The more things change...leaders debate post-crisis role of banks

As another World Economic Forum comes to a climax, global leaders remain at odds over the role of financial regulation, and whether the industry has learned from the mistakes of the past.

In a CNBC hosted seminar on the last day of the Davos event, Katherine Garrett-Cox, the CEO of investment and savings business Alliance Trust told an audience that 2015 will be a definitive year for the industry and wanted leaders to "step right up to the plate up" and "stop talking about stuff and actually start doing stuff."

She added: "There is so much more we can accomplish, but we can't do that behind the bars of a prison cell."

Garrett-Cox believes that finance hasn't seen much of a culture change since the global financial crash of 2008, and said that the "bigger have got bigger" by virtue of some banks failing. Therefore, she argued there is an increased the risk of another financial crisis.

Why we're still waiting for a banking 'culture shock'

The CEO said that 2015 would be the ultimate test on whether public-private partnerships actually work, and called on business leaders to realize that they have to be more "socially useful," as she put it.

"It was the behavior of a few that have tarnished of many, there are a number of people that are doing really good work. But at the end of the day my frustration is that it's not happening fast enough," Garrett-Cox said. She added that finance businesses should be looking to help fund climate issues and back sustainable development and equality.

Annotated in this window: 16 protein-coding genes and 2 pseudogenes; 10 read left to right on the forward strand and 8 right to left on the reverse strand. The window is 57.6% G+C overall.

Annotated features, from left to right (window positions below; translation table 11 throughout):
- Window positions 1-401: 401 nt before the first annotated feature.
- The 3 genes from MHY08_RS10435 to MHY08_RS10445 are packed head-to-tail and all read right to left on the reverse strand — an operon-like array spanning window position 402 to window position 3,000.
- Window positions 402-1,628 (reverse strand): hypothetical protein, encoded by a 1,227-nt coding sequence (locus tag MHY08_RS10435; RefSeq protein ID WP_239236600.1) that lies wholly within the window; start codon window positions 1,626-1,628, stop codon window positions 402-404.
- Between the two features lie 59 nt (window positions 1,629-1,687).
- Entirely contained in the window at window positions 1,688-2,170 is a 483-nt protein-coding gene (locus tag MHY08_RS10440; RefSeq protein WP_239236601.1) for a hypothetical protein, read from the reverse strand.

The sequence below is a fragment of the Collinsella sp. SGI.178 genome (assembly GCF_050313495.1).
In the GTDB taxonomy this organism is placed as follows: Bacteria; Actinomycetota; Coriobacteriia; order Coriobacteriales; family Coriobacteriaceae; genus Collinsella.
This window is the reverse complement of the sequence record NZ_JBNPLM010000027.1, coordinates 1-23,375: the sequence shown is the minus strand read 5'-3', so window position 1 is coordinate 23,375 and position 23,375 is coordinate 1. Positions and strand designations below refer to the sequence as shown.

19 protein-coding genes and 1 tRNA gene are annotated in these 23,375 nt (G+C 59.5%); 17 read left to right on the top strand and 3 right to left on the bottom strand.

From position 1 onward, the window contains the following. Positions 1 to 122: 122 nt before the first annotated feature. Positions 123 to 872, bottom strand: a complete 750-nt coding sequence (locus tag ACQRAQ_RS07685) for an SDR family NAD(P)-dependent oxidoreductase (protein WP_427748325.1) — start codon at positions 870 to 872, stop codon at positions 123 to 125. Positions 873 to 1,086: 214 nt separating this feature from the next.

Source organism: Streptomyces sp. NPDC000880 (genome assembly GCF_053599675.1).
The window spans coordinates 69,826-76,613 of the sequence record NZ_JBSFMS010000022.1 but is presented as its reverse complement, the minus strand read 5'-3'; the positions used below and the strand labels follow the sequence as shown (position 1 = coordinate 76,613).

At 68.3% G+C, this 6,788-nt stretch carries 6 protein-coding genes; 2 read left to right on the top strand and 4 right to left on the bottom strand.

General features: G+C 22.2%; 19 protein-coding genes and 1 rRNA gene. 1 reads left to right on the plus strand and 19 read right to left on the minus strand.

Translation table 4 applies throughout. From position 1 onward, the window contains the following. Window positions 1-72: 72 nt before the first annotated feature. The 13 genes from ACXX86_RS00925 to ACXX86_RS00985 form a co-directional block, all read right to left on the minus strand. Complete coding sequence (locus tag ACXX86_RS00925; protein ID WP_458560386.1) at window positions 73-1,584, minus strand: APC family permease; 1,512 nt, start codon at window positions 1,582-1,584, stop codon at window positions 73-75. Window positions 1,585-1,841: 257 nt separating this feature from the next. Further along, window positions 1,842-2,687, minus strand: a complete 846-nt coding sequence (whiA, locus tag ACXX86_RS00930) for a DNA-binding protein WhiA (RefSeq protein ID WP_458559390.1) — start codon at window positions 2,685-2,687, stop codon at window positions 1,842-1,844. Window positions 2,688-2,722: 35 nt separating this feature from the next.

'Repent', or be banished

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Winnie Byanyima, the executive director of Oxfam International, argued that the world was not seeing "repentance" from finance after joking that bankers should be locked up for some of the crimes that have been investigated by regulators.

"We want to see a real change of values and norms in the financial sectors, it is very important," she said at the debate. She added that banks are still being driven by making profit without thinking about the social impact, but conceded that banks are being punished with hefty fines. She also said some firms have shown good signs of good leadership.

The panelwhich were all co-chairs of the annual meetingalso included Jim Yong Kim, the president of the World Bank, Roberto Egydio Setubal, the CEO of Brazilian bank Itaú Unibanco and Robin Niblett, the director of Chatham House, an independent policy institute based in London.

Speaking on global monetary policy, Jim Yong Kim, said that quantitative easing had now been tried in most regions in the world. As a result, monetary policy had now been largely exhausted, he said, calling on national governments to now take on the role of boosting growth.

"The countries that need to make structural reforms should move now," he said. "Now's the time to do those hard things that you have to do and do them right away," Kim added.

The World Bank has recently downgraded its global growth forecast for the year ahead. It now predicts the global economy would grow 3 percent this year, according to its twice-yearly report released on January 13. This was below a previous estimate of 3.4 percent made in June.

It said it was cautious on the economic prospects of the euro zone, Japan and some emerging market countries and believed that cheaper oil prices will result in winners and losers.